What’s with kids these days? First we’re pioneers of the latest technology, then suddenly we’re waxing nostalgic for an era we weren’t a part of.
After years of disregard we’ve now restored our interest in vinyl – a change in direction that’s probably warranted a few “I told you so” looks from our parents.
We all know that one person determined to lecture us about the superiority of vinyl, but excluding them, the prestige is still pretty widespread. At any moment, you could probably scroll through your Instagram feed and it wouldn’t take long to find an artfully angled video someone posted of a spinning record.
But for every person who really wants you to know they listen to vinyl, there’s another person who is having a grand old time spinning an LP and doesn’t really care whether you know it or not. So if it’s not just some status symbol, what’s the deal?
Returning to an age where your music is contained in a bunch of big round discs is at first a little counterintuitive. Everything floating around in “the cloud” is a weight off our shoulders, but there’s something to be said about wanting a little tangibility. You’re not a Luddite if you crave something physical, or want to hold something in your hands other than the latest iPhone.
Dropping the needle feels better than tapping the screen, but there’s more to it than that.
Sure, many people think it sounds better, but investing in vinyl also feels a bit like returning to film photography. At a certain point, the ability to instantly share, edit, and erase any image starts to make everything look pretty disposable. Older technology carries with it a sort of paradoxical permanence that returns value to the things we love.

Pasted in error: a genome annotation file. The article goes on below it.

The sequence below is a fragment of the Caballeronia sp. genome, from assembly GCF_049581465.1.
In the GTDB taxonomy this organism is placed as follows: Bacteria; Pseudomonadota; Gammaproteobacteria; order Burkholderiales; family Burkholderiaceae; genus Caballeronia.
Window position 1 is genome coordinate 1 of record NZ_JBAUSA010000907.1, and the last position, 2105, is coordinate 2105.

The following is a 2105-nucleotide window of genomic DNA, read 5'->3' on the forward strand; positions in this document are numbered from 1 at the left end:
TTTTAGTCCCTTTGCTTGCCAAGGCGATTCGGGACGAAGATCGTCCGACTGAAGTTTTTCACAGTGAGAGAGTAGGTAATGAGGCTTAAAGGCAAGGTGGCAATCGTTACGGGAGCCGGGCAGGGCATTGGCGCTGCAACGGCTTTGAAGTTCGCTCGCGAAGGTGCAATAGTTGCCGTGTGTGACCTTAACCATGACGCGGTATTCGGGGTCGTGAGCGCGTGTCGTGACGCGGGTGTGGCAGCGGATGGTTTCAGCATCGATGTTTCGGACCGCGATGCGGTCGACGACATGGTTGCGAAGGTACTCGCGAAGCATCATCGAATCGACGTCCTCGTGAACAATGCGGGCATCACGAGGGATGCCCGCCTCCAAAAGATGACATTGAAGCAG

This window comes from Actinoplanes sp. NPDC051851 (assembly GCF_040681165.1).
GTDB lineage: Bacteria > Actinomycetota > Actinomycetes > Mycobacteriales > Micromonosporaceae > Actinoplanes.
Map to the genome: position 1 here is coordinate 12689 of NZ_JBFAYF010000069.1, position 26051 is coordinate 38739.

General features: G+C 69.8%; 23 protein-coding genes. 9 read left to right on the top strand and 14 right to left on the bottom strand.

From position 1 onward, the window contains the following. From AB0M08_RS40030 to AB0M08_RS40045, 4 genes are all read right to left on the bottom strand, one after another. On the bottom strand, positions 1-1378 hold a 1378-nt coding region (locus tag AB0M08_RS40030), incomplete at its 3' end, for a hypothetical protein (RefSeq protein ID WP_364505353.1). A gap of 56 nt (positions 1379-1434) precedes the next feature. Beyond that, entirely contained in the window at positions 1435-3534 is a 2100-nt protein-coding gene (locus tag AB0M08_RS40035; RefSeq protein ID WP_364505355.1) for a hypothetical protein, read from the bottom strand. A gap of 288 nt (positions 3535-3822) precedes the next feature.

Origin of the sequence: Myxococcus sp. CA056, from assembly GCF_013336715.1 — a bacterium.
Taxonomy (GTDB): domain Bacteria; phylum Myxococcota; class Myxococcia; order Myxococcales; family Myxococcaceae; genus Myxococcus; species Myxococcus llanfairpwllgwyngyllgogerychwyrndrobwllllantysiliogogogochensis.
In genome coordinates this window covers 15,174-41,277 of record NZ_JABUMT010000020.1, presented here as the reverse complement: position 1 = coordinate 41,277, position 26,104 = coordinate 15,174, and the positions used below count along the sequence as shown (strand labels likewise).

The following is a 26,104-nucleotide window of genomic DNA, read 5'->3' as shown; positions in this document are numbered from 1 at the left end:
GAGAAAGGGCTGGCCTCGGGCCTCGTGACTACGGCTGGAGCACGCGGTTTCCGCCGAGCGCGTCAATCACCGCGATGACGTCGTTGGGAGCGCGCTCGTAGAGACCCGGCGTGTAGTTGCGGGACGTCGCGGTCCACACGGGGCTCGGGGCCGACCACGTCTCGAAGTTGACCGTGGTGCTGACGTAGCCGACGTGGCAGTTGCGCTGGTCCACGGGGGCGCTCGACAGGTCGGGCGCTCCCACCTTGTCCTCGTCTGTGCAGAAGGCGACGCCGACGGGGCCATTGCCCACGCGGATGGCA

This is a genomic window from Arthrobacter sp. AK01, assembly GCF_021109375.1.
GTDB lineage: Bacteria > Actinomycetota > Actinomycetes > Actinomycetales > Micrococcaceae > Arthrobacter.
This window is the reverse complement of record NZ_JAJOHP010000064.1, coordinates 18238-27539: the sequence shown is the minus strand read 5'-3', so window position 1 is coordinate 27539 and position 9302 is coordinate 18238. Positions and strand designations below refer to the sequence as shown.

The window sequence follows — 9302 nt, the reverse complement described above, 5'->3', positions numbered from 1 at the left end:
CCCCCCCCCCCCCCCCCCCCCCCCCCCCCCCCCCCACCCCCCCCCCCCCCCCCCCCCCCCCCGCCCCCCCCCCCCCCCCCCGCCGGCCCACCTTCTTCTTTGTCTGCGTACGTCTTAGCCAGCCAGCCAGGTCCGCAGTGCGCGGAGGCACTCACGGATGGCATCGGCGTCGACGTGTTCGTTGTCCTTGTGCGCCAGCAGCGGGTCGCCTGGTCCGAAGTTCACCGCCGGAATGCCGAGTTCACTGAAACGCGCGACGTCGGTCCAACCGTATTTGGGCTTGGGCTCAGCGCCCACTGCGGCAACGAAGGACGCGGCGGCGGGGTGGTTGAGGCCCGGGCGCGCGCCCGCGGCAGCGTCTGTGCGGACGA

In a lot of ways, this is better for artists. You might have really liked that song that was your jam for, like, a week in April, but the people who made it aren’t more than just a name to you. When you buy a record, not only do you more directly support the people who made that music, you’re giving that album space in your home and in your memory.
Your vinyl collection can even become a kind of scrapbook of past experiences. Maybe you decide to buy a new album every time you see a band play a show. Pull out an LP and voilà, an instant return to an incredible moment.
Vinyl isn’t a perfect format, but the fact that it’s well and thriving after near extinction is enough to prove its importance in our listening repertoire. It could be just a matter of time before something new knocks it back into oblivion, but who knows? Maybe vinyl is here to stay.
Rachel Narvey is the sole member of a band called Strength in Numbers. Once, she Googled the chords for Hotline Bling.